In the conclusion of the Guardians of the Galaxy Original Sin tie-in, we finally learn Nova’s fate in the Cancerverse. Did he go out as he lived, in a blaze of glory? Or was it not with a bang but with a whimper? Behold, thine review awaits!

Guardians_of_the_Galaxy_Vol_3_20_TextlessWriter: Brian Michael Bendis
Pencils: Ed McGuiness & Valerio Schiti
Inks: Mark Farmer, Valerio Schiti & Mark Morales
Colorist: Jason Keith
Letterer: VC’s Cory Petit
Editor: Mike Marts
Publisher: Marvel Comics
Cover Price: $3.99

Previously in Guardians of the Galaxy: Gamora continued her interrogation of Peter Quill regarding his time in the Cancerverse. Star-Lord, Nova, Drax, and Thanos found out that not only were they trapped, but, thanks to some cosmic loophole, they also couldn’t die. Plus, they were also not alone, as the Cancerverse Revengers showed up with their eyes set on the cosmic cube. Unfortunately, it may have cost the unlikely heroes everything when it fell into the Revengers’ claws…


At long last, Peter Quill revealed the final fate of Richard Ryder within the confines of the Cancerverse. After Thanos royally decimated the Revengers and claimed the Cosmic Cube for himself, it became clear that the only way out was for one to die. Seeing as how Nova was now down one arm and was probably not going to make it anyway, he chose to sacrifice himself to help Star-Lord, Drax and, very unintentionally, Thanos escape their prison universe. It wasn’t without one last request of Quill: Due to his unrequited love for Gamora, Nova asked Quill to never tell anyone of what happened there, especially Gamora, knowing she’d gone through enough without suffering that disappointment as well.

What really makes this book is Nova’s dying monologue. Before that, most of the book is primarily made up of battles and therefore doesn’t have much in the way of writing. Rocket Raccoon’s brief bit of dialogue is of course funny and Star-Lord has a few good one-liners, but Bendis did a particularly good job with Nova. Nova talks about what he loves about Gamora, lists a few regrets about his own life, but ultimately says he would trade that all to ensure that Quill and Drax survive even if he dies in the process. It’s the right mix of realistic dialogue and a sense of “what could have been”, without it being overly sentimental or preachy. It all culminates with the final image of Gamora processing Nova’s confessions of love–via Quill–making the ending very bittersweet, as it very well should be.


A whole slough of artists worked on this book and it’s fairly easy to tell where one artist leaves off and another picks up. However, in this case it works, as it helps separate what parts of the book are taking place in the current continuity–Valerio Schiti’s work–and which parts are being narrated by Peter Quill–Ed McGuiness’s work. It also really works that Schiti would helm the portions of the book that take place in the current continuity–who’s male characters have much more realistic proportions–and McGuiness would take over the portions that occur from Quill’s account and his own imaginings of how things went down–as McGuiness’s male characters much more muscly and bulky.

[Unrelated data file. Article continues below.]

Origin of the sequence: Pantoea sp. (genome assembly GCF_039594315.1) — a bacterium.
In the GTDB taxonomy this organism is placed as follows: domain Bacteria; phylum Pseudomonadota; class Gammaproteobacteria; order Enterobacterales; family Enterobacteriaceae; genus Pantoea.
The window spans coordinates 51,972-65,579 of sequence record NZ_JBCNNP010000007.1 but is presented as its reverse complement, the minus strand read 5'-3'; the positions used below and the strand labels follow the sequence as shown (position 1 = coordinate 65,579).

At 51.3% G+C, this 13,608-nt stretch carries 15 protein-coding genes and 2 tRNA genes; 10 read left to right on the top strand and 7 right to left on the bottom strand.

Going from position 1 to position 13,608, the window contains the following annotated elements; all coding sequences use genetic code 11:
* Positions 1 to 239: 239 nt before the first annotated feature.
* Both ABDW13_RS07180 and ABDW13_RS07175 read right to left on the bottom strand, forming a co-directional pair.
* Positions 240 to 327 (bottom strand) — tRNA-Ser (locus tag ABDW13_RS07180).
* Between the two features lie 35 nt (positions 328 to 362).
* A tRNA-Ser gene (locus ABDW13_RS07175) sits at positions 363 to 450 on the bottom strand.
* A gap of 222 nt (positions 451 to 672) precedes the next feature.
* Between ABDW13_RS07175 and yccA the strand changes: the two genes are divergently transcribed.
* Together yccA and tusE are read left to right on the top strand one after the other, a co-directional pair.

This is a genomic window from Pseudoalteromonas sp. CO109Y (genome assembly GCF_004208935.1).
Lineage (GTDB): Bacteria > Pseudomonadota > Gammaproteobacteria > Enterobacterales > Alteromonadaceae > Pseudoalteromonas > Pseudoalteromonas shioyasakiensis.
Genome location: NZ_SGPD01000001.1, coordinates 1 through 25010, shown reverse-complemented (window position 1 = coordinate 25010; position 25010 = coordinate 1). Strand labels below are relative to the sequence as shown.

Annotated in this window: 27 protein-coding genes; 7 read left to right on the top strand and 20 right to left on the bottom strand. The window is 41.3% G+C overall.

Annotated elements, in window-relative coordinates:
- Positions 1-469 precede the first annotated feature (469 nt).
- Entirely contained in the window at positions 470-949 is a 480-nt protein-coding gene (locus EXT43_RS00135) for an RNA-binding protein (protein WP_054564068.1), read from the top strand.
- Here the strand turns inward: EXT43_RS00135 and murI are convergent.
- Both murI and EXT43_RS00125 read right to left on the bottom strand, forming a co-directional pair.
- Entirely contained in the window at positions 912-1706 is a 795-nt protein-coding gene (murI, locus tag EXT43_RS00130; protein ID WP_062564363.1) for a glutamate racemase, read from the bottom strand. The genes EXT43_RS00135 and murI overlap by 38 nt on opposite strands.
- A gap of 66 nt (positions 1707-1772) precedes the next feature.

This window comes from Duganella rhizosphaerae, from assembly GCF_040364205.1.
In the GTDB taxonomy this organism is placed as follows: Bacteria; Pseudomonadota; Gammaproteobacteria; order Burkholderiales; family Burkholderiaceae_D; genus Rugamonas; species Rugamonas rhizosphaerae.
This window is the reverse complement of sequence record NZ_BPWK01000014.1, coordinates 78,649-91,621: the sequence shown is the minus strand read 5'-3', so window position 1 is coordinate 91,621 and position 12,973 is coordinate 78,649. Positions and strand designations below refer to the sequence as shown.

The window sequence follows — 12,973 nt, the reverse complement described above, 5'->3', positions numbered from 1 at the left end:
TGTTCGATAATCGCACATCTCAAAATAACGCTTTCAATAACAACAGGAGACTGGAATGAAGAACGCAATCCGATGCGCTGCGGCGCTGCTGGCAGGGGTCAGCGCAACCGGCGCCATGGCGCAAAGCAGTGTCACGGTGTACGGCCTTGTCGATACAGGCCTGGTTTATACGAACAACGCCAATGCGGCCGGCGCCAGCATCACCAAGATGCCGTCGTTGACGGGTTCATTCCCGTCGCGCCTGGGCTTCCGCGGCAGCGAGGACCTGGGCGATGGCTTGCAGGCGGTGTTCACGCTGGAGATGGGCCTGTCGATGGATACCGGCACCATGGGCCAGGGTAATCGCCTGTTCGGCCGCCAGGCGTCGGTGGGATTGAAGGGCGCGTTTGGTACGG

Another thing to note is the sheer amount of male nakedness going on in this book. While you don’t see anything–as all the male frontal nudity is hidden in strategically placed shadows because this is a Marvel book–it’s really hard to not notice how nude everyone is becoming as their clothes are being blasted off left and right. In the end, Nova is really the only one in the Cancerverse who hasn’t managed to get his shirt off. Sure, it makes sense that all that fighting would shred clothes, however it’s really hard to take seriously anything that’s being said when Thanos’s tush is hanging out for all to see.


This book is a fairly good–though slightly predictable–end to the Guardians of the Galaxy Original Sin tie-in. Bendis does well with Nova’s death, though the rest of the book doesn’t have a ton in the way of substance. Other than the all-male nudist colony taking place in the Cancerverse, the art is solid with Schiti and McGuiness working well off each other in their own respective parts of the book. It’s a nice send-off for Richard Ryder, but, if you haven’t been following the Original Sin tie-in books for this series, you could probably just thumb through this one to get the gist of it.

Guardians of the Galaxy #20



Despite all the male tuchus, it's a pretty good conclusion to the Original Sin tie-in for Guardians of the Galaxy and Richard Ryder had a nice farewell monologue.

User Rating: 2.9 ( 1 votes)

About Author

Danielle Luaulu lives in San Francisco where she constantly toes the line between nerd and lady. As a teenager, she fell in love with Sandman’s Morpheus and started wearing lots of black. Now, she's a graduate of SFSU where she studied creative writing and lives vicariously through her level 10 drow bard. She has a love and fascination for all things super and natural, as well as supernatural. Comics are her life, as well as playing games in which she gets to be the hero or villain or a combination of both. Depends on her mood.

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